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Remembering the Alamo : memory, modernity, and the master symbol / by Richard R. Flores.

By: Flores, Richard R.
Material type: TextTextSeries: JSTOR eBooks.History, culture, and society series: Publisher: Austin : University of Texas Press, 2002Edition: 1st ed.Description: 1 online resource (xxi, 192 p.) : ill., maps.ISBN: 0292796471 (electronic bk.); 9780292796478 (electronic bk.).Subject(s): Memory -- Social aspects -- United States | Symbolism -- Social aspects -- United States | Popular culture -- Texas | Whites -- Texas -- Social conditions | Mexican Americans -- Texas -- Social conditions | Alamo (San Antonio, Tex.) -- Siege, 1836 | Alamo (San Antonio, Tex.) -- Siege, 1836 -- Influence | Texas -- Ethnic relations | Texas -- History -- 1846-1950Additional physical formats: Print version:: Remembering the Alamo.DDC classification: 976.4/03 LOC classification: F390 | .F58 2002Other classification: 15.85 Online resources: Click here to view this ebook.
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Item type Current location Call number URL Status Date due Barcode
Electronic Book UT Tyler Online
F390 .F58 2002 (Browse shelf) Available ocn191662170

Includes bibliographical references (p. 173-183) and index.

Description based on print version record.

Reviews provided by Syndetics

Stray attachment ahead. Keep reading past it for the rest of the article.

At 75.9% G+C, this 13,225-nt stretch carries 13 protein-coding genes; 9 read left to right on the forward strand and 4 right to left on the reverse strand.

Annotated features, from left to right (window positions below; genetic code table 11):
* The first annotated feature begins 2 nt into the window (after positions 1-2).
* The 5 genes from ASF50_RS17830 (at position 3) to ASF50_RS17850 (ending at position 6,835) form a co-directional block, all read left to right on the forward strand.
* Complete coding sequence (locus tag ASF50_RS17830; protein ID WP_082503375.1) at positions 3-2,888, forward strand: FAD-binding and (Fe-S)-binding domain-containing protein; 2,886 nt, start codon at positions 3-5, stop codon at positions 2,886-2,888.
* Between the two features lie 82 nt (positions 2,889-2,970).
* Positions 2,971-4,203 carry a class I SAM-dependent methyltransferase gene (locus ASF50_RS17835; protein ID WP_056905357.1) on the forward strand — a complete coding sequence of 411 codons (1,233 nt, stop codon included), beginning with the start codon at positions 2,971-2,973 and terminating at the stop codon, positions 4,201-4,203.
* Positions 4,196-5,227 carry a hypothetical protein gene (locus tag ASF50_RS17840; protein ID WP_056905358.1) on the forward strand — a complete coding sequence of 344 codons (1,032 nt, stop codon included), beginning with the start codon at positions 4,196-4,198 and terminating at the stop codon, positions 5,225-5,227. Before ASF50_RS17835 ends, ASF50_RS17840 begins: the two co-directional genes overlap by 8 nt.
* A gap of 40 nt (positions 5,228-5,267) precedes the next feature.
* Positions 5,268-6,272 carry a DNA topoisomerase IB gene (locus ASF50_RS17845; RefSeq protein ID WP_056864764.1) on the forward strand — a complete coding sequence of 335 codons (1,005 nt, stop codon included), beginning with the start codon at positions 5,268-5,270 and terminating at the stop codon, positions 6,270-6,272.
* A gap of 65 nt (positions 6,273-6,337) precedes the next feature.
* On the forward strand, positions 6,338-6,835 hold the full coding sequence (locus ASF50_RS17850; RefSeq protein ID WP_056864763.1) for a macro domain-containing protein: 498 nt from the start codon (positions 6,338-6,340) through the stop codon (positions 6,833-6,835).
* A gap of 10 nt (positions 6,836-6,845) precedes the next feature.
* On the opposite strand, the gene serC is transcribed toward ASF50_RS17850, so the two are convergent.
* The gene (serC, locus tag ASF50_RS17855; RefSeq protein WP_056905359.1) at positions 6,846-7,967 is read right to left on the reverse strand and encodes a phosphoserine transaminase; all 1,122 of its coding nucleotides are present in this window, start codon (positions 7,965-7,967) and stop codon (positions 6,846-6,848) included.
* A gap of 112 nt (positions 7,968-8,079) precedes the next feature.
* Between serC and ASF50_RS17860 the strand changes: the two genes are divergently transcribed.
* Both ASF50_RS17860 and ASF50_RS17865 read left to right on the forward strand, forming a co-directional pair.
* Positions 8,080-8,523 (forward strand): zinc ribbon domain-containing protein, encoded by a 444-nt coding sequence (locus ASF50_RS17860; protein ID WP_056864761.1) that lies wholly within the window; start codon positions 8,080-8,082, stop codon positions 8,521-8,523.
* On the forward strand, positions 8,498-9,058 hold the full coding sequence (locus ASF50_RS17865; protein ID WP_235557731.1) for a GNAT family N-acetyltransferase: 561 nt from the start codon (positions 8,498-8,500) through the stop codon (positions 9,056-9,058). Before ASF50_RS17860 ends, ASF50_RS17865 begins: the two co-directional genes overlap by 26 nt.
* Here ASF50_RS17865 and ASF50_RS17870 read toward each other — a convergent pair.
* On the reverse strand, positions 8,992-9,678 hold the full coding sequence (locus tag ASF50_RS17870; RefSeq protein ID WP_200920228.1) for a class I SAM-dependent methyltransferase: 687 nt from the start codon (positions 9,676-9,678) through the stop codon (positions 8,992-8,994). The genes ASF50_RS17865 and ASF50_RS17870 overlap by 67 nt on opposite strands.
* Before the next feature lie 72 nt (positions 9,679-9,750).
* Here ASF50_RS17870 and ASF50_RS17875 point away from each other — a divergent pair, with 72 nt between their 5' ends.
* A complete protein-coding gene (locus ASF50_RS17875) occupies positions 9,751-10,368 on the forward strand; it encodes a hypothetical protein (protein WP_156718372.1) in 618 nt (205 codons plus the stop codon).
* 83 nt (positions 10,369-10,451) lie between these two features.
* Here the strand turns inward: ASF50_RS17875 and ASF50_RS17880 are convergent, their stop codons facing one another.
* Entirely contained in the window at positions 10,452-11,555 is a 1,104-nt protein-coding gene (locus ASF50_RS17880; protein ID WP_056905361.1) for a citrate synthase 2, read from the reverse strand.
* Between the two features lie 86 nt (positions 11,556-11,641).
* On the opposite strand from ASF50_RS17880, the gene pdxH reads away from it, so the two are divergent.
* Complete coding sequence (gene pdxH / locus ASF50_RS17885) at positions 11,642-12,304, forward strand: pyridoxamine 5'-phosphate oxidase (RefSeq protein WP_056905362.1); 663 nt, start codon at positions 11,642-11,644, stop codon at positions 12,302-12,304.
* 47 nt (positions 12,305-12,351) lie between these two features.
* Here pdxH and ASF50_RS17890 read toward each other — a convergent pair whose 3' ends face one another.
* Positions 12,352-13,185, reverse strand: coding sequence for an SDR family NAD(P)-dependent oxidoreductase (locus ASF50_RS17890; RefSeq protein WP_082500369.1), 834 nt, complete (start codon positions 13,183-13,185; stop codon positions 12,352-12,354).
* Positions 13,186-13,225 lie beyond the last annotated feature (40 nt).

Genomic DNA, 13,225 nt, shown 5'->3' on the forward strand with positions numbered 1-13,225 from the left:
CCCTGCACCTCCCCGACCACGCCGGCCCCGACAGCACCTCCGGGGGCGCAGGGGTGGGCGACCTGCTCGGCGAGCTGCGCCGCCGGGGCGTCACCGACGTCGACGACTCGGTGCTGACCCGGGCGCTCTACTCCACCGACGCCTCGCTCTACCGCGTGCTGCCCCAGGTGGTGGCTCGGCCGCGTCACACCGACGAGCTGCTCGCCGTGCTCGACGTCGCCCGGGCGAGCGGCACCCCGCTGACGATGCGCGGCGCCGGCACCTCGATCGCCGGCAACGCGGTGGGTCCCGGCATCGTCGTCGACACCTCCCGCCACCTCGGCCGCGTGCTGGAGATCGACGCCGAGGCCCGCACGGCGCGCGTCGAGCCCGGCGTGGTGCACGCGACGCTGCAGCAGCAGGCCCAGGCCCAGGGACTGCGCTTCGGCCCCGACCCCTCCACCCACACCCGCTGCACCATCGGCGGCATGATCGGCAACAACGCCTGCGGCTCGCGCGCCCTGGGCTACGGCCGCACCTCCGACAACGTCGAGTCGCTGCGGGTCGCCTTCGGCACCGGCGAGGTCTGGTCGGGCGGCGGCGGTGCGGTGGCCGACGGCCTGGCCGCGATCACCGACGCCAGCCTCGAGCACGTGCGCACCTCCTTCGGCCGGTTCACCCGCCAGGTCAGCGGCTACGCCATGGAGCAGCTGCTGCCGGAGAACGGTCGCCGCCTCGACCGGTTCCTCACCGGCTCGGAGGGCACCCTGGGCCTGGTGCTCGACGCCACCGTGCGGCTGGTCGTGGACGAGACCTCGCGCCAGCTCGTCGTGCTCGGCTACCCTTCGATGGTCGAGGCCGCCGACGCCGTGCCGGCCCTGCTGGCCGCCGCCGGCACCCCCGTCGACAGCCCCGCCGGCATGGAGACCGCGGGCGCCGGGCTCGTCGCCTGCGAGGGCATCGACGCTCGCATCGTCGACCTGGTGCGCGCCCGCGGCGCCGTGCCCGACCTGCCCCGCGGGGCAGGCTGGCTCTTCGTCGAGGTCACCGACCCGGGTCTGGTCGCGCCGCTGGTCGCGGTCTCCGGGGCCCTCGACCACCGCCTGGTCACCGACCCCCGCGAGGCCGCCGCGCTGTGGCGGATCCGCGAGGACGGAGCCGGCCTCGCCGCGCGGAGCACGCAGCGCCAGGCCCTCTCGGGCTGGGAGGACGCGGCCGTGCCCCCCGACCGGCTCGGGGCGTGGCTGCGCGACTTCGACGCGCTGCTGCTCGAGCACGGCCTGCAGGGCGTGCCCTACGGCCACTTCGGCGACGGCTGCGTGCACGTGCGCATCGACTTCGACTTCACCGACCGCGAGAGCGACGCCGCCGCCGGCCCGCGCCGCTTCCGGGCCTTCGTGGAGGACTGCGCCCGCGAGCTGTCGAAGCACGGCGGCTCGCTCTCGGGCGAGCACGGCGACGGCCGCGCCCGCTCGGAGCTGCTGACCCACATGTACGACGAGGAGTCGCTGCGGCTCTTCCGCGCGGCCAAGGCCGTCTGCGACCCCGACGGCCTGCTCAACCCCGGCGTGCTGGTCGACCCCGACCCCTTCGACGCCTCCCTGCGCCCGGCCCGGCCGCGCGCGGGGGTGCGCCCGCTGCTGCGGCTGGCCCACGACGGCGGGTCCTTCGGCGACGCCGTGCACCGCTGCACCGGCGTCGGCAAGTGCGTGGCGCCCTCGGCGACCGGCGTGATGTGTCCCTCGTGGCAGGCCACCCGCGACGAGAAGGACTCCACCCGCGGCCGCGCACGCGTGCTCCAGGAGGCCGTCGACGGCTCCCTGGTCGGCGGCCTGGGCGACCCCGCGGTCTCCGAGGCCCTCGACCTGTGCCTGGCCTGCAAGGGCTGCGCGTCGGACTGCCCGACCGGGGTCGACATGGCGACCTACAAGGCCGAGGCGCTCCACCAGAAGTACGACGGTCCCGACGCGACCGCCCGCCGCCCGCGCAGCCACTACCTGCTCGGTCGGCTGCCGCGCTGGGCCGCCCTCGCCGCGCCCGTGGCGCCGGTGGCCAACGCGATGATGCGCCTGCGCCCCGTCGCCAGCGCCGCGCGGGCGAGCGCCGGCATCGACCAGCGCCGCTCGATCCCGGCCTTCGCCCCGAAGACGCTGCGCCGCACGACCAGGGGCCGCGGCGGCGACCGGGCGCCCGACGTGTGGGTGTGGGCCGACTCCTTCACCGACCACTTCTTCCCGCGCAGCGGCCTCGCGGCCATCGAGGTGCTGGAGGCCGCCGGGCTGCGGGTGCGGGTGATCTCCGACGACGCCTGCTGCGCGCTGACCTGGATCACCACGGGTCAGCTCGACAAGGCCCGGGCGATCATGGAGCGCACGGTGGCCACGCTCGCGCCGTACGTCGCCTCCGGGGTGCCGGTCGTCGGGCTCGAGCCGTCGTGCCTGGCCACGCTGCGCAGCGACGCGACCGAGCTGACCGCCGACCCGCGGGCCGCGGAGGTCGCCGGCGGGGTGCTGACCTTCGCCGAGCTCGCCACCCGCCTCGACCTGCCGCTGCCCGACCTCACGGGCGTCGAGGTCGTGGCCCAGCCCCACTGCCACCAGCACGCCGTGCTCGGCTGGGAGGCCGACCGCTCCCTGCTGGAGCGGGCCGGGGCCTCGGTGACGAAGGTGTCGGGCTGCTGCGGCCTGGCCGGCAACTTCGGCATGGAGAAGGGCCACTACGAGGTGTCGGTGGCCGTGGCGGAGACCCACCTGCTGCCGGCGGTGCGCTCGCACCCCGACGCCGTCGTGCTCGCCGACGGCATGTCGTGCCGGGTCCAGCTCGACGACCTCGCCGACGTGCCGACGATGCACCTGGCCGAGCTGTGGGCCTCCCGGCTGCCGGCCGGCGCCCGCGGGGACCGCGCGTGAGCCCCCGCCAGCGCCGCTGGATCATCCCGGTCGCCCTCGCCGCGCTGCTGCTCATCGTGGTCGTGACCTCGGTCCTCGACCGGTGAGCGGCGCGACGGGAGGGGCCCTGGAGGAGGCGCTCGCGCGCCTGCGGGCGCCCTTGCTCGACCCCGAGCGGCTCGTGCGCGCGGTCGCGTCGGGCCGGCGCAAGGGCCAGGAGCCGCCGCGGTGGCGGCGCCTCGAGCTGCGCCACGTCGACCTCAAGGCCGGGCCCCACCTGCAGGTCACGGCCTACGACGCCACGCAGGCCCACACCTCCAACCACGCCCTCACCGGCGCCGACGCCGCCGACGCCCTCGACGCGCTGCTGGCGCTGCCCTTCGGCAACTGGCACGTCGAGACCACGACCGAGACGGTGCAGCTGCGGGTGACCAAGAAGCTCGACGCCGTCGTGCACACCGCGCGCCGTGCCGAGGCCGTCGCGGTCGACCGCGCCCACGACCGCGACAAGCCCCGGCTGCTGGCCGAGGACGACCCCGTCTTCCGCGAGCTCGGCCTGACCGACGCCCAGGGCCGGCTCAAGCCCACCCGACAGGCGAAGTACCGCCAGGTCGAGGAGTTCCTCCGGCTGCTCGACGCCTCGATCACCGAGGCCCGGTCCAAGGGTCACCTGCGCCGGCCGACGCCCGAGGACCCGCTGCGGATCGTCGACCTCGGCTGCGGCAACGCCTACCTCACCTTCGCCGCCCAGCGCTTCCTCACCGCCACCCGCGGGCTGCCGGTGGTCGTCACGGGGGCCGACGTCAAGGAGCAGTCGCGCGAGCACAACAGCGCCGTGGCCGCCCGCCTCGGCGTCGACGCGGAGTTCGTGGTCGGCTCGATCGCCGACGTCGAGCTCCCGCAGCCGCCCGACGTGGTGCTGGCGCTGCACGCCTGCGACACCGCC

The Alamo has been transformed into a hegemonically and racially produced icon of national cultural memory. The way this has been done--analyzing remembering as social practice--is Flores's central focus. His second major focus is that this remembering of the Alamo cannot be understood outside of the project of modernity, defined as "a series of economic changes, social processes, discursive articulations, and cultural forms that result in the transformation of Texas from a largely Mexican, cattle-based society into an industrial and agricultural social complex between 1880 and 1920." "Texan Modern" comprises the social ground of the analysis of the construction of the Alamo and also a "key analytical" gaze. From the latter perspective, this "sacred site in the pantheon of American public history" is exposed as a construct of hierarchical and racialist forces. Flores (Univ. of Texas) develops this exercise in "cultural and historical criticism" through an analysis of the official narrative, the material setting of the site, cinematographic representations, the treatment of heroes (Davy Crocket), and the role of "master symbols" in shaping identities. Richly theorized and well illustrated, referenced, and written (apart from some hundred-word, theoretically excessive sentences!), this study makes a major contribution to the social construction of symbolic places and narratives. Graduate students and faculty. B. Osborne Queen's University at Kingston

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